Juki Girls Good Girls

Author: Caitrin Lynch
Editor: Cornell University Press
ISBN: 9780801473623
Size: 13,80 MB
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When a government program brought garment factories to rural Sri Lanka, women workers found themselves caught between the pressures of a globalizing economy and societal expectations that villages are sanctuaries of tradition. These women learned quickly to resist the characterization of "Juki girls"—female garment workers already established in the urban sector—as vulgar and deracinated, instead asserting that they were "good girls" who could embody the nation's highest ideals of femininity.Caitrin Lynch shows how contemporary Sri Lankan women navigate a complex web of political, cultural, and socioeconomic forces. Drawing on extensive ethnographic research conducted inside export-oriented garment factories and a close examination of national policies intended to ease the way for globalization, Lynch details precisely how gender, nationalism, and globalization influence everyday life in Sri Lanka. This book includes autobiographical essays by garment workers about their efforts to attain the benefits of being seen as "good" while simultaneously expanding the definition of what sort of behavior constitutes appropriate conduct. These village garment workers struggled to reconcile the role thrust upon them as symbols of national progress with the negative public perception of factory workers. Lynch provides the context needed to appreciate the paradoxes that globalization creates while painting a sympathetic portrait of the individuals whose life stories appear in this book.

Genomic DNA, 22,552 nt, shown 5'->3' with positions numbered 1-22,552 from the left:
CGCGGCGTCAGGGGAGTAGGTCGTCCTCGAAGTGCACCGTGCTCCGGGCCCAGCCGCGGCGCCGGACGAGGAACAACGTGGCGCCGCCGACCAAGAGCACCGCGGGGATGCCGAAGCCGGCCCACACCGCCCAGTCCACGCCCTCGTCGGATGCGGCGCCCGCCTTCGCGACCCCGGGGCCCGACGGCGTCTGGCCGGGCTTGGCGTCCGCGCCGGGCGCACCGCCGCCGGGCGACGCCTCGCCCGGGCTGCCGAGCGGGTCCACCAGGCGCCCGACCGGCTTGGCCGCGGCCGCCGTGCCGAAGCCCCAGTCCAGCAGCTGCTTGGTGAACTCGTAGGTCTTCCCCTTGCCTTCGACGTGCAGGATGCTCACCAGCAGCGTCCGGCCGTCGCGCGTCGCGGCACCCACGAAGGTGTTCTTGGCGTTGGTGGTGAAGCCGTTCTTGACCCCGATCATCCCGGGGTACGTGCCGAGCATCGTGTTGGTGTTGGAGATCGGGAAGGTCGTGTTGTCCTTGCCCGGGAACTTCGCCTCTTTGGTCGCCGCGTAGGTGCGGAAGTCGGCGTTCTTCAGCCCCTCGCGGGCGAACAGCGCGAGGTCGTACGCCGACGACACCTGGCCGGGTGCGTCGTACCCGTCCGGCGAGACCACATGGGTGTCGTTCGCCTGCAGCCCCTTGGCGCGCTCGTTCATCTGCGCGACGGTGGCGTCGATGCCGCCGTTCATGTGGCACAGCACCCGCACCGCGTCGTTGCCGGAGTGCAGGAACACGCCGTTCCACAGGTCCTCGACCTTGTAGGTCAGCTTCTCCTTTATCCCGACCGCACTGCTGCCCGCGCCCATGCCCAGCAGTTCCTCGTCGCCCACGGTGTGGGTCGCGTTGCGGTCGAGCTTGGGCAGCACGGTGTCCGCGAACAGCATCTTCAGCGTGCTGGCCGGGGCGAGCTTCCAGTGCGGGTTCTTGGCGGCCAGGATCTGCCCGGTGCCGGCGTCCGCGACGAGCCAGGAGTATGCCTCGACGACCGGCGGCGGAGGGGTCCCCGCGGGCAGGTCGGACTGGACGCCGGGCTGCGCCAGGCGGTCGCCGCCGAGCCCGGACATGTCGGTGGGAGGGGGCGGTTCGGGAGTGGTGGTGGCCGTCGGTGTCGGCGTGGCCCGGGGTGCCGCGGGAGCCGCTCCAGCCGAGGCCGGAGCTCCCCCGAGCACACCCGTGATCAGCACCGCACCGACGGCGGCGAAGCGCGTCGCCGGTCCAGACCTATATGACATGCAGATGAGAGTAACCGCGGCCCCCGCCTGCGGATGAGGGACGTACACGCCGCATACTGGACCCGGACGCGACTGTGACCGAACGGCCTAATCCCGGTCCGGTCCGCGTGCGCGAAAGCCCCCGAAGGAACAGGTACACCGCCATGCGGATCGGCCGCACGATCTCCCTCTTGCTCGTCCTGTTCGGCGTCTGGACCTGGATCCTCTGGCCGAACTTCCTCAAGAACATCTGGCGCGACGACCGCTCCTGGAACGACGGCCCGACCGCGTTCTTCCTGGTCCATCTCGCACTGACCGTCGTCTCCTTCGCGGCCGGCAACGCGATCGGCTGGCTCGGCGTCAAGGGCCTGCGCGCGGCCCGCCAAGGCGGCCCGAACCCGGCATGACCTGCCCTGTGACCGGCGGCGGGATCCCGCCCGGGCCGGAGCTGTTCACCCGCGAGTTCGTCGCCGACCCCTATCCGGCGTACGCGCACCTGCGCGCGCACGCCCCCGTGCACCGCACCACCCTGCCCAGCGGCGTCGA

The Sri Lanka Reader

Author: John Holt
Editor: Duke University Press
ISBN: 0822349825
Size: 10,14 MB
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Fifty-four images and more than ninety classic and contemporary texts introduce Sri Lanka s recorded history of more than two and a half millennia.

Unmaking The Global Sweatshop

Author: Rebecca Prentice
Editor: University of Pennsylvania Press
ISBN: 0812294319
Size: 17,56 MB
Format: PDF, ePub, Docs
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Unmaking the Global Sweatshop gathers the work of leading anthropologists and ethnographers studying the global garment industry's impact on workers' well-being and examines the relationship between the politics of labor and initiatives to protect workers' health and safety.

Breaking The Ashes

Author: Michele Ruth Gamburd
Editor: Cornell Univ Pr
ISBN:
Size: 12,87 MB
Format: PDF, Kindle